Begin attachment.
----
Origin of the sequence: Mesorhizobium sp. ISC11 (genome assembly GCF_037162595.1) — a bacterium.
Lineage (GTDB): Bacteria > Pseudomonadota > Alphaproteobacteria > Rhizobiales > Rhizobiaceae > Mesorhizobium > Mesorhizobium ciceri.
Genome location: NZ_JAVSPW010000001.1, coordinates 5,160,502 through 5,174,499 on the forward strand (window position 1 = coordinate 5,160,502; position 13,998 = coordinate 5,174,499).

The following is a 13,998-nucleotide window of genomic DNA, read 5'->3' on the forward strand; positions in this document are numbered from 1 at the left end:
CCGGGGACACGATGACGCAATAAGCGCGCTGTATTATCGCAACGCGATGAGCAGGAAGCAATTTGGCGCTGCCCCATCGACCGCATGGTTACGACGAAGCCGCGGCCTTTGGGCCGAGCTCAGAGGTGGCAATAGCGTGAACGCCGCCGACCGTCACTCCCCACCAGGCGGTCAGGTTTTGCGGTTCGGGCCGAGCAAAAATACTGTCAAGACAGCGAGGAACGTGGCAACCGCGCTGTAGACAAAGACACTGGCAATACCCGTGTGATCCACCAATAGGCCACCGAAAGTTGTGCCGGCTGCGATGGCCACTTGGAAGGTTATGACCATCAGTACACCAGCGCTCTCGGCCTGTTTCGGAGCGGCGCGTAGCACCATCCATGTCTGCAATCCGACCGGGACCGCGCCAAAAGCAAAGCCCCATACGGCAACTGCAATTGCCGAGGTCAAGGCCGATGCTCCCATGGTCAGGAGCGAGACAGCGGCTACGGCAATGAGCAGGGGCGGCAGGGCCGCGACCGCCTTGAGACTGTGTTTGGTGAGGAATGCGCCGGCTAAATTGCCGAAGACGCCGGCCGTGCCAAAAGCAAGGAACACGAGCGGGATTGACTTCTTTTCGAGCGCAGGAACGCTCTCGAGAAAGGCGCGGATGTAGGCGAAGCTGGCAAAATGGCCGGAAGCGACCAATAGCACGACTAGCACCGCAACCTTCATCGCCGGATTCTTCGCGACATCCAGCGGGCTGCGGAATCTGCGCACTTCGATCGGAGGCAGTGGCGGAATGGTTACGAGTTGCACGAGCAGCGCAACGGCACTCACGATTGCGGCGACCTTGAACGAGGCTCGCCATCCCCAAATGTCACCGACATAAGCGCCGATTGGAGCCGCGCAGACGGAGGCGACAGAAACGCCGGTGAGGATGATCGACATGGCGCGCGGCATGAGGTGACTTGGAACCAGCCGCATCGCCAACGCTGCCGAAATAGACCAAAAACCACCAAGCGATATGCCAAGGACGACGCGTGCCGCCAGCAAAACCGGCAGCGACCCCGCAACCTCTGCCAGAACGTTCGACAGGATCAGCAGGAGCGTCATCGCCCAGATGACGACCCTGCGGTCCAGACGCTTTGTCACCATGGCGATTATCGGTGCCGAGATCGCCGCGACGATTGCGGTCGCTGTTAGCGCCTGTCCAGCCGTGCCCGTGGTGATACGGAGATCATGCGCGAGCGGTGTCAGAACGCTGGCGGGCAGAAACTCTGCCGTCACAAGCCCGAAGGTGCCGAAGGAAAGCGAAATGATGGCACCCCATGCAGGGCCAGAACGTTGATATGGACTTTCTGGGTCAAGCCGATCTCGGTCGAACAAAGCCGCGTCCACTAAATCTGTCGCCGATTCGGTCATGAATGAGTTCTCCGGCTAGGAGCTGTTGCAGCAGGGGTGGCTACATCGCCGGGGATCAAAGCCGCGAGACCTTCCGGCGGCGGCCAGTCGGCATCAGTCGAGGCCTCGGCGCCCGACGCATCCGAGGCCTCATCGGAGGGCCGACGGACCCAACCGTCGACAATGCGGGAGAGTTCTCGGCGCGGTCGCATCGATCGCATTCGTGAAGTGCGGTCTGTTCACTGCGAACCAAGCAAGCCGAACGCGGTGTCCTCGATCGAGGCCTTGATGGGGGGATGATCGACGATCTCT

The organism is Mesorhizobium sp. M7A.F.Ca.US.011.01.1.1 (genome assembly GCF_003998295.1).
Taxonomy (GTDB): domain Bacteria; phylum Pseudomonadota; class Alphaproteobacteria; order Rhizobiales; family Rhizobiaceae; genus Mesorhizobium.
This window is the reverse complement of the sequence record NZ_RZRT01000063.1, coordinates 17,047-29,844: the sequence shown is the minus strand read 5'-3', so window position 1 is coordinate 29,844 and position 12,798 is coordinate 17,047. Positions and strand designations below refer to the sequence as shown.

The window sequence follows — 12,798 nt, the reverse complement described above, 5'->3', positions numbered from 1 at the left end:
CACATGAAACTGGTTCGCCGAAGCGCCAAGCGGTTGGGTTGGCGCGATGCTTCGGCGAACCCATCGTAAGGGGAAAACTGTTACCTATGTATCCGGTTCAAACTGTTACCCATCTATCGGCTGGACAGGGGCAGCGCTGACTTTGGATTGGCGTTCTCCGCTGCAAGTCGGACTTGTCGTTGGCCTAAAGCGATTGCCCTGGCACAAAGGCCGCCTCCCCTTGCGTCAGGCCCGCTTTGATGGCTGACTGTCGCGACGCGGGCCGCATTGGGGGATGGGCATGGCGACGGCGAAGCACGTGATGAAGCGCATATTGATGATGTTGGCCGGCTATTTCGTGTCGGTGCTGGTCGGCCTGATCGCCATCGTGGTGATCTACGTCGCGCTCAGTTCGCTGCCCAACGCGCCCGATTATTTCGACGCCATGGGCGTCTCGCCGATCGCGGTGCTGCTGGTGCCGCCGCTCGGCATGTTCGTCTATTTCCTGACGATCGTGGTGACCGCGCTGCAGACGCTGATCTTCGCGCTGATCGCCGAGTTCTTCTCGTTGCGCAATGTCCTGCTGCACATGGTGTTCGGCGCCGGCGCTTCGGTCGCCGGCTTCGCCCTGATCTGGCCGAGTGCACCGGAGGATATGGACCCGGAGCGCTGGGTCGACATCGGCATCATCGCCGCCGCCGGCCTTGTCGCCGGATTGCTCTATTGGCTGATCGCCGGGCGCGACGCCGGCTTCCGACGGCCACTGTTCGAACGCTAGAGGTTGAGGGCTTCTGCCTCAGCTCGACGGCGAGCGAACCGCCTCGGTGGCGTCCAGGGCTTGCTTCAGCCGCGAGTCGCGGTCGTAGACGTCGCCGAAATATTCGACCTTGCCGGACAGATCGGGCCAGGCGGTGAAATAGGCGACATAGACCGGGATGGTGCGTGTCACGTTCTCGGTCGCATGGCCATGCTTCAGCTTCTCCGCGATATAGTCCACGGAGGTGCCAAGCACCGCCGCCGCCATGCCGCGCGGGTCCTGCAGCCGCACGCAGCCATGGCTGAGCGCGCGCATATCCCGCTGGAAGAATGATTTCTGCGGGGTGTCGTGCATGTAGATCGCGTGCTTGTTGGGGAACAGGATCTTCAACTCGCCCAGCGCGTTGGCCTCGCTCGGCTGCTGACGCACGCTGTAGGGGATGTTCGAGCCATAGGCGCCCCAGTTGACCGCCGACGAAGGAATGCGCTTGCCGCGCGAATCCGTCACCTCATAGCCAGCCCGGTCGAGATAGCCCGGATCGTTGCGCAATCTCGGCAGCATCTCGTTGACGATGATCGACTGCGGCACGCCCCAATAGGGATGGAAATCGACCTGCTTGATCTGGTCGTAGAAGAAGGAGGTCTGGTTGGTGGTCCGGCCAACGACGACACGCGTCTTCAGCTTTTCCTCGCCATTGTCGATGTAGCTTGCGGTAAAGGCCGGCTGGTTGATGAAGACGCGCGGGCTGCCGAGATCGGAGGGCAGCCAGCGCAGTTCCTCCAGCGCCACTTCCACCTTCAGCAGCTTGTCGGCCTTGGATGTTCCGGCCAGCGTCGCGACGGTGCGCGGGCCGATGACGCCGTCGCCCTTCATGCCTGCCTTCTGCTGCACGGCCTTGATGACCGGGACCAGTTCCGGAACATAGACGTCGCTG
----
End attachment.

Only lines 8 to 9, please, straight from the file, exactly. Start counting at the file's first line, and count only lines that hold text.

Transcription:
This window is the reverse complement of the sequence record NZ_RZRT01000063.1, coordinates 17,047-29,844: the sequence shown is the minus strand read 5'-3', so window position 1 is coordinate 29,844 and position 12,798 is coordinate 17,047. Positions and strand designations below refer to the sequence as shown.

The window sequence follows — 12,798 nt, the reverse complement described above, 5'->3', positions numbered from 1 at the left end: